Wednesday, 26 October 2011

Intellectuals and the parable of the talents

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First - read: 

Matthew 25: 14-30

http://www.biblegateway.com/passage/?search=Matthew+25%3A14-30&version=KJV

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Intellectuals who read this parable are highly prone to believe that they correspond to the servant given five talents.

And, being so talented, they must do something special to justify their enormous talents - must make at least another five talents worth of achievement.

Because they believe themselves possessed of so many talents, they are filled with pride; and because they must do something special with their abundance of talents they feel they need to make an impression, get attention, gain recognition for their achievements commensurate with their talents.

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Yet most of the ways to make an impression, get attention and gain recognition in the world are wicked - so most intellectuals who suppose they have achieved five talents worth of achievement have actually achieved five talents worth of wickedness - or, indeed, a lot more.

Instead of creativity they pursue novelty, instead of truths they offer diversions, instead of virtue they adhere to consensus, instead of beauty they provide subversion.

The net effect of intellectual activity is negative.  

30And cast ye the unprofitable servant into outer darkness: there shall be weeping and gnashing of teeth.

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Really, honestly, almost all intellectuals have ONE talent's worth of talent - and therefore no more is expected of them than they use this slender talent for one talent's worth more of Good.

After all, that doyen of intellectuals, Thomas Aquinas, after writing some eight million words and then experiencing divine revelation, pronounced his oeuvre to be 'straw' in contrast to what he had perceived.

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Intellectual ability counts for much, much, much less than intellectuals imagine; therefore they need to achieve less than they imagine - one talent's worth, not five; and are entitled to much less earthly reward than they imagine - one talent's worth, not five.

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Other talents are much greater - especially Love and Courage. Yet, how many intellectuals excel in Love and Courage?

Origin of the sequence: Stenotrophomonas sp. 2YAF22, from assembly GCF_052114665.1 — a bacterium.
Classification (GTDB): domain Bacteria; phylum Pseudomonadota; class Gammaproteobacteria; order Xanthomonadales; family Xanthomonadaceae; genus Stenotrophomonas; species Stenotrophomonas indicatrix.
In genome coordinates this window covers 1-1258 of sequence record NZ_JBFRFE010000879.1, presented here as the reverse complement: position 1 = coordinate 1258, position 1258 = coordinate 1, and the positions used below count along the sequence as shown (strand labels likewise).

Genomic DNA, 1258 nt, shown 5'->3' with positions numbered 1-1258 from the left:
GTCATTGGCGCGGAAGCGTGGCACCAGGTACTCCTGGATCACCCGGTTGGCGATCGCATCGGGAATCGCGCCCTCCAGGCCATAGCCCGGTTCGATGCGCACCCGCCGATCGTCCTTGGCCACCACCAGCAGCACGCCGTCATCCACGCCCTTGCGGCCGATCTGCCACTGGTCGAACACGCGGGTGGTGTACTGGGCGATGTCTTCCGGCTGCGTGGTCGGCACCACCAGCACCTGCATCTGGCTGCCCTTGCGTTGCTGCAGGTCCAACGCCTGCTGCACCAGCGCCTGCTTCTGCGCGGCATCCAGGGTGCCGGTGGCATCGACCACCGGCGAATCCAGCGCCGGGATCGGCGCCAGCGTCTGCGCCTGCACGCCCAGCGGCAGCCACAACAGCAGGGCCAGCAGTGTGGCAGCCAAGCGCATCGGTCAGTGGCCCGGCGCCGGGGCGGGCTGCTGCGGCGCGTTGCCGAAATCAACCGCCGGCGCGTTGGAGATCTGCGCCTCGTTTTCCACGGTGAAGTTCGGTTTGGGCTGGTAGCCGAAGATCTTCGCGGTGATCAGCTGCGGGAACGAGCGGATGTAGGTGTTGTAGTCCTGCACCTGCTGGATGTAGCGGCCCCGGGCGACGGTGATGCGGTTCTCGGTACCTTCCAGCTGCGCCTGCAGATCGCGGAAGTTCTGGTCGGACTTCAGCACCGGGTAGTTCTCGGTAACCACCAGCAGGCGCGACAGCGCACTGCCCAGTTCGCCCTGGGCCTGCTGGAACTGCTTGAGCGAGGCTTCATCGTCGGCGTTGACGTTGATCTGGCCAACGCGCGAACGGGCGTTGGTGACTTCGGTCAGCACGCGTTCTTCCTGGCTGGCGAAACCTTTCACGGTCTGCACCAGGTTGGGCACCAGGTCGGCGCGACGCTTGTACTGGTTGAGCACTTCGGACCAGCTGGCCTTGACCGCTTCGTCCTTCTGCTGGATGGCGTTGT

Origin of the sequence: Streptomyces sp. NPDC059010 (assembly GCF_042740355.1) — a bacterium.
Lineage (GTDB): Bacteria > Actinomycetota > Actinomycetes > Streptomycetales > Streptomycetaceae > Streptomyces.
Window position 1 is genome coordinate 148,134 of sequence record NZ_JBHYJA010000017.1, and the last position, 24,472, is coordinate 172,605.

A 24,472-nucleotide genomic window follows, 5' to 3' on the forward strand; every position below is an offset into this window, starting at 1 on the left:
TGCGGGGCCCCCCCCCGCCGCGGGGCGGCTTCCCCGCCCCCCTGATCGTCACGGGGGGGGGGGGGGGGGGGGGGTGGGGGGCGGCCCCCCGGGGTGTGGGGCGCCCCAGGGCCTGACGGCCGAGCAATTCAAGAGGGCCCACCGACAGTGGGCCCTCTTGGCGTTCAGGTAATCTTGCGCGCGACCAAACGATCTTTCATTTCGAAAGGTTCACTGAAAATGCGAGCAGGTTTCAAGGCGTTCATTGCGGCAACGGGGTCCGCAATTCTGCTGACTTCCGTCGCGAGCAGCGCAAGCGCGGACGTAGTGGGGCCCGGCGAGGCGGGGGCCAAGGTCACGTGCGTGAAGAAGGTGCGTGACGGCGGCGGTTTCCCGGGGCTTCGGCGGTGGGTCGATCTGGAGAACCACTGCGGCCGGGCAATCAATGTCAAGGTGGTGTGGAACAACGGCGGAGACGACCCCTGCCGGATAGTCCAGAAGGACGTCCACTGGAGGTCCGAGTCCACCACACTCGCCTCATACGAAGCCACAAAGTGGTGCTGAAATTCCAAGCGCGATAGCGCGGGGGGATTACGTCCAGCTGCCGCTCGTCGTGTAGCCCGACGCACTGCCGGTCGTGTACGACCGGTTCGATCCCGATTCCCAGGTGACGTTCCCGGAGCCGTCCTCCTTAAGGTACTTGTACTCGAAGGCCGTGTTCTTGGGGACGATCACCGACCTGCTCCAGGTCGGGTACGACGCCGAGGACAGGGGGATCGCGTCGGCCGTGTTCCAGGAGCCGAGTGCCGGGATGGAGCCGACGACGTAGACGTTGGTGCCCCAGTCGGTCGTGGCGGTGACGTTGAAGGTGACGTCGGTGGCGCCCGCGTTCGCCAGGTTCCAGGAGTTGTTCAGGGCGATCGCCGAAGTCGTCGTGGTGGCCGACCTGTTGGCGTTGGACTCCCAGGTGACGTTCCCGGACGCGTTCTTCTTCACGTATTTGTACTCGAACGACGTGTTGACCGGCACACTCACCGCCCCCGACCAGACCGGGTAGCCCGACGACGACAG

Indeed, how many more intellectuals, in contrast, actually denigrate Love and Courage?

How many intellectuals denigrate Love to elevate Pleasure and Comfort; how many intellectuals denigrate Courage to elevate Sloth and Cowardice?

(Do all intellectuals do this, or merely 99 percent of them?)

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A minimally-qualified infant school teacher with merely average intelligence who diligently instructs children how to read and calculate, and sets them a good example, is worth... how much?... infinitely more than (say) the typical high status careerist college professor who energetically (not slothful in this at least) debunks The Good and spreads lies, ugliness, vice, spite, cowardice - and both indulges and propagandizes hedonism.

It is the difference between the making of one talent, and the deliberate destruction of five thousand talents.

(Making being infinitely more valued than deliberate destruction - quantities being irrelevant.) 

The talents of nearly-all intellectuals - whether clerks, teachers, scholars or scientists - are modest indeed; but could be enough if modestly deployed for Good.

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2 comments:

  1. I am a vain intellectual, but I have an excuse. I was raised by high-pressure parents who wanted an over-achieving child. They told me night and day that I had lots of talents, and that I had better produce lots of grades and scholarships if I knew what was good for me.

    So my massive over-achiever complex isn't the product of my own faults so much as the hothouse environment that produced me.

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  2. @pg - Try telling that to St Peter, see if he buys it... ;=)

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